Google Glass may have been a bust, but connected eyewear and other wearables are proving essential in helping to make supply chains and warehousing operations more productive and safer.
Supply chain management applications will contribute to wearables’ skyrocketing growth, as the market is set to surge from 2.3 million units in 2015 to 66.4 million units by 2021, according to analyst firm Tractica. The analyst firm forecasts a cumulative total of 171.9 million wearables will be shipped for use in enterprise and industrial applications during that period. These numbers represent a significant upgrade of Tractica’s previous forecasts since last year when enterprise- and industrial-grade wearables began shipping in volumes.
“In the past year, the enterprise and industrial wearables market has moved into an implementation phase, with the focus shifting from public announcements to the hard work that needs to be done behind the scenes to get wearables rolled out at commercial scale,” Aditya Kaul, a research director for Tractica, said.
The pay off
The use of wearables in warehouses, for example, can save immense amounts of time and human effort. By wearing smart glasses and headsets that offer voice-activated commands, a worker in California, for example, could merely scan an item in a warehouse for shipping to a destination across the globe by making eye contact with it. Information about the package then appears in a head-up display before the worker gives a voice command for the parcel to be shipped. Information about where the worker should be next and when they should be there appears on the head-up display. Other information the worker can easily access with the headset includes the time of the next break, the location of different shipments, and alerts about inventory levels.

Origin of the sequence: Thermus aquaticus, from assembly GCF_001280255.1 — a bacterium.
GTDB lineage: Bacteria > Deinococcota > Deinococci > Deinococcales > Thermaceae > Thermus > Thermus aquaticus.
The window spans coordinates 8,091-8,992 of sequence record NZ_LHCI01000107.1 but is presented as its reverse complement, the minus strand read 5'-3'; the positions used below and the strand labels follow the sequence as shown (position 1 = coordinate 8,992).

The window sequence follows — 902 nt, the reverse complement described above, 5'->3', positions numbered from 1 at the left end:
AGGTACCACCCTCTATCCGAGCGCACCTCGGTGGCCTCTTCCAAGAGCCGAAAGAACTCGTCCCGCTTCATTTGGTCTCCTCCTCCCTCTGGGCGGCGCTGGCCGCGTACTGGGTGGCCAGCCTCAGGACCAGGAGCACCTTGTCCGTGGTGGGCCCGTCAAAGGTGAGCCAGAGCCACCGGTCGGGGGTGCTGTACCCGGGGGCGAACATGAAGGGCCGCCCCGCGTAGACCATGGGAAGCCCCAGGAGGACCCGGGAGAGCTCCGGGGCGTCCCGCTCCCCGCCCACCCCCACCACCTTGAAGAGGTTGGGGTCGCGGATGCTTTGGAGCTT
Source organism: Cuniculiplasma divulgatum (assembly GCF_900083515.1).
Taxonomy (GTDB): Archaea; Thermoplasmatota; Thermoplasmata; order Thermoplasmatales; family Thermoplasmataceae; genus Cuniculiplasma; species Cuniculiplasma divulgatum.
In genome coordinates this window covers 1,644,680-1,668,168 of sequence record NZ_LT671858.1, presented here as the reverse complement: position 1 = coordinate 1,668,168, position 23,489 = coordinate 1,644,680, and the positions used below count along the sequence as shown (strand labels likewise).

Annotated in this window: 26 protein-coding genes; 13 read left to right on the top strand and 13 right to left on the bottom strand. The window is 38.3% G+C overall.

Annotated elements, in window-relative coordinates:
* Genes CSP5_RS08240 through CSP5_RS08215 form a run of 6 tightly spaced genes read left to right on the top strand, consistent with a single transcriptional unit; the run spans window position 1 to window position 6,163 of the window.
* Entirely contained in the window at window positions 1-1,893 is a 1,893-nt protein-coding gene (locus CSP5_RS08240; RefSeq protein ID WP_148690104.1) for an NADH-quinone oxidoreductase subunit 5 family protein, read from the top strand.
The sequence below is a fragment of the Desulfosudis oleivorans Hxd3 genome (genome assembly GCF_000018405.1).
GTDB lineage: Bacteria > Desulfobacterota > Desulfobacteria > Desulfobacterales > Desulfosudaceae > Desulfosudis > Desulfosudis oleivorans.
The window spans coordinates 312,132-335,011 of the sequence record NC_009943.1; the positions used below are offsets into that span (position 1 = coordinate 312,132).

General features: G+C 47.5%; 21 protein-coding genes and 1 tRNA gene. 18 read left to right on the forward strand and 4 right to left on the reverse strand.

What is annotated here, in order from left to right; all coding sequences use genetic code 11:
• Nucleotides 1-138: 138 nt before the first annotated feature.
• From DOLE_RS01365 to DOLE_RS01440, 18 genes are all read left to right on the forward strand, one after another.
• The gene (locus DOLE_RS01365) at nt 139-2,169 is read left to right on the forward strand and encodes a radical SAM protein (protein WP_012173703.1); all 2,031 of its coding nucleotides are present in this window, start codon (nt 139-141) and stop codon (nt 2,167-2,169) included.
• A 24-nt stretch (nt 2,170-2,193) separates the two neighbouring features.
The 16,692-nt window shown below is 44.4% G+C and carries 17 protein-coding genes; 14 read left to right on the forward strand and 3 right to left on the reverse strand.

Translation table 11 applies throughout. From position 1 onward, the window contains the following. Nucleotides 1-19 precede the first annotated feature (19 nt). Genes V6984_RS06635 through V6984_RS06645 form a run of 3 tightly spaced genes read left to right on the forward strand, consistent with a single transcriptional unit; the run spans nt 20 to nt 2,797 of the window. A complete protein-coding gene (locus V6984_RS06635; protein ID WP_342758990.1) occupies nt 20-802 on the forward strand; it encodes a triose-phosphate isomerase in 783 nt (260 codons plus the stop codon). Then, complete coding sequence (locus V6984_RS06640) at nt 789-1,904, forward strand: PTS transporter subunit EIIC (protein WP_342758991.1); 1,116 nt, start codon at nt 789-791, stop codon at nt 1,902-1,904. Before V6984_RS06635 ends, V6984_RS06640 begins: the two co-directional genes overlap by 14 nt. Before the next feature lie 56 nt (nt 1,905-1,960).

Meanwhile, the order status is communicated to a tracking system as a customer monitors the shipment in real time. Information about the electronic components inside the device being shipped is uploaded to a database accessible by suppliers in Asia and Europe.
In this scenario, the use of a headset and smart eyeglasses that weigh just a few ounces can eliminate the need for the worker to use a heavier scanner they would otherwise have to carry around with them throughout their shift. The need to manually input data into a terminal where there might also be a line of workers waiting to do the same process is also eliminated in this scenario.
The efficiency gains in this way translate into fewer stress-related injuries, less physical human effort, and cost savings.
“We have been tracking pilots and commercial deployments of these solutions across logistics and warehousing facilities since 2014, and in many of the cases, we see efficiency gains of up to 25% and near 100% picking accuracy,” Kaul said.
UPS, one of the world’s largest delivery companies and a supply chain management services provider, has started equipping many of its workers with wearables. The wearable devices UPS has begun to use communicate information in real time about deliveries, repair history and instructions for machines and devices, and other data. These devices are bundled with beacons and sensors and are expected to play a key role in future supply chain operations.
While technology challenges remain before wearables become fully integrated with UPS’ operations, such as ensuring all the wearable devices remain fully compatible and connected to the company’s networks, UPS says the technology holds much promise.
DHL, as well as UPS, is using wearables such as smart glasses and voice-controlled headsets to replace handheld scanners and paper lists, Kaul said.
“Wearables are being used by warehouse facility workers to locate or scan items in a hands-free operation, allowing for speedup and optimization of picking processes,” Kaul said.